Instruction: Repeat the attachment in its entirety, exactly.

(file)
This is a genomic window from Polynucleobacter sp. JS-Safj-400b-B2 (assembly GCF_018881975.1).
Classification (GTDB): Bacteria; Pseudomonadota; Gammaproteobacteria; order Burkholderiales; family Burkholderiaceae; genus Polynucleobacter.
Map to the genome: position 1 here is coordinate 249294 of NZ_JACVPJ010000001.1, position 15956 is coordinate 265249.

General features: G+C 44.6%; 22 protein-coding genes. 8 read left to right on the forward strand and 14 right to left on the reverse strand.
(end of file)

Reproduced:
This is a genomic window from Polynucleobacter sp. JS-Safj-400b-B2 (assembly GCF_018881975.1).
Classification (GTDB): Bacteria; Pseudomonadota; Gammaproteobacteria; order Burkholderiales; family Burkholderiaceae; genus Polynucleobacter.
Map to the genome: position 1 here is coordinate 249294 of NZ_JACVPJ010000001.1, position 15956 is coordinate 265249.

General features: G+C 44.6%; 22 protein-coding genes. 8 read left to right on the forward strand and 14 right to left on the reverse strand.